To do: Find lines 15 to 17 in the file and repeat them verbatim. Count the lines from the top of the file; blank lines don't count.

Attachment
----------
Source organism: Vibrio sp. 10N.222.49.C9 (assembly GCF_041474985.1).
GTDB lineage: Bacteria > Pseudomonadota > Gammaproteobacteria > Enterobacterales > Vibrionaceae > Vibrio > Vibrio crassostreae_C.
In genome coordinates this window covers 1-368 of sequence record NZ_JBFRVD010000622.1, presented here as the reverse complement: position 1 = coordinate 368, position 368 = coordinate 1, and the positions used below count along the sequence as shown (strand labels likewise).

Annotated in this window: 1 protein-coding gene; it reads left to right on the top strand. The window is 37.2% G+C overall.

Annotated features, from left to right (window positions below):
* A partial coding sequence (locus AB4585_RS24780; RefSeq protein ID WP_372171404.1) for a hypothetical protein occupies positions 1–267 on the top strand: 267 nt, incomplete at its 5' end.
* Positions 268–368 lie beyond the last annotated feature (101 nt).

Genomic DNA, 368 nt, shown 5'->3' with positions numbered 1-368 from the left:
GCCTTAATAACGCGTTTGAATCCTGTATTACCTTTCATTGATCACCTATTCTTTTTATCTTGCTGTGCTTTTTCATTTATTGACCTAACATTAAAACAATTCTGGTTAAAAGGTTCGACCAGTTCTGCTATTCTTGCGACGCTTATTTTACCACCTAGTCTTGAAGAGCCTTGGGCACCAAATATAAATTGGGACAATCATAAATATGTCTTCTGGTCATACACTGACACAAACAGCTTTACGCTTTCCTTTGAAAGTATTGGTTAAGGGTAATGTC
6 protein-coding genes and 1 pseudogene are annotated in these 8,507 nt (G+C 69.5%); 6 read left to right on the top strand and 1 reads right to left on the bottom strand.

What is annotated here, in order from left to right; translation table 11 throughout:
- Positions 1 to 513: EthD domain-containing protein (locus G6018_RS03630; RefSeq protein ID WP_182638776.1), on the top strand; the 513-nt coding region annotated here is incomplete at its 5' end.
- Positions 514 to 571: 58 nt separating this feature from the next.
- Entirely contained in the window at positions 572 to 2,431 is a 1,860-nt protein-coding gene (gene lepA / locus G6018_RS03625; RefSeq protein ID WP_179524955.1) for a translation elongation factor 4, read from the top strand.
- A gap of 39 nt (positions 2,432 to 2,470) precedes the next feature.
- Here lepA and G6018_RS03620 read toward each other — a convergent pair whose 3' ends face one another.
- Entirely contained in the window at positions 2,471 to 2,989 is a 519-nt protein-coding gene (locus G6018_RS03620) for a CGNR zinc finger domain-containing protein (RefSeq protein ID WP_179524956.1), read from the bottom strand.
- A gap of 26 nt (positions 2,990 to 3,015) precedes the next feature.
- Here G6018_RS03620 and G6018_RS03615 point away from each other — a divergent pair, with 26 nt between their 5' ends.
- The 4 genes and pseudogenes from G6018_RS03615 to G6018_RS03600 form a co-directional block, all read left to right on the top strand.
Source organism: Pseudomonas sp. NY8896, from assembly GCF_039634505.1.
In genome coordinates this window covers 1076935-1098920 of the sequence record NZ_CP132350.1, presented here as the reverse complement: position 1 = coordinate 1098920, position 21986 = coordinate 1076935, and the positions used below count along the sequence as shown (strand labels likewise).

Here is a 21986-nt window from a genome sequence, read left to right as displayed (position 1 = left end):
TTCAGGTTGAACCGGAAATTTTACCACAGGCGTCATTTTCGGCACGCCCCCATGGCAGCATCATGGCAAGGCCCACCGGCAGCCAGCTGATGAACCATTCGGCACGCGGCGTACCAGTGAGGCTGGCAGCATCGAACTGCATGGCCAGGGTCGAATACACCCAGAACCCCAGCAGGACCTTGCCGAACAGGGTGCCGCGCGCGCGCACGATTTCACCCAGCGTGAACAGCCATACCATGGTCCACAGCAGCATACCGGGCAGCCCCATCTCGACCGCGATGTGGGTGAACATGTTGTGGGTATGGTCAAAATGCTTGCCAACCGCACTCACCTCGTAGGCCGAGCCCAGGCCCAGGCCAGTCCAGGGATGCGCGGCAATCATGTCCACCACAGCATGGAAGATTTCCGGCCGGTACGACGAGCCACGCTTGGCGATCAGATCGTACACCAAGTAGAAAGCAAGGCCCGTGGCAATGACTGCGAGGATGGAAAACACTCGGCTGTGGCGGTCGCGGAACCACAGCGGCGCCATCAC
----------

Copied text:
- A gap of 39 nt (positions 2,432 to 2,470) precedes the next feature.
- Here lepA and G6018_RS03620 read toward each other — a convergent pair whose 3' ends face one another.
- Entirely contained in the window at positions 2,471 to 2,989 is a 519-nt protein-coding gene (locus G6018_RS03620) for a CGNR zinc finger domain-containing protein (RefSeq protein ID WP_179524956.1), read from the bottom strand.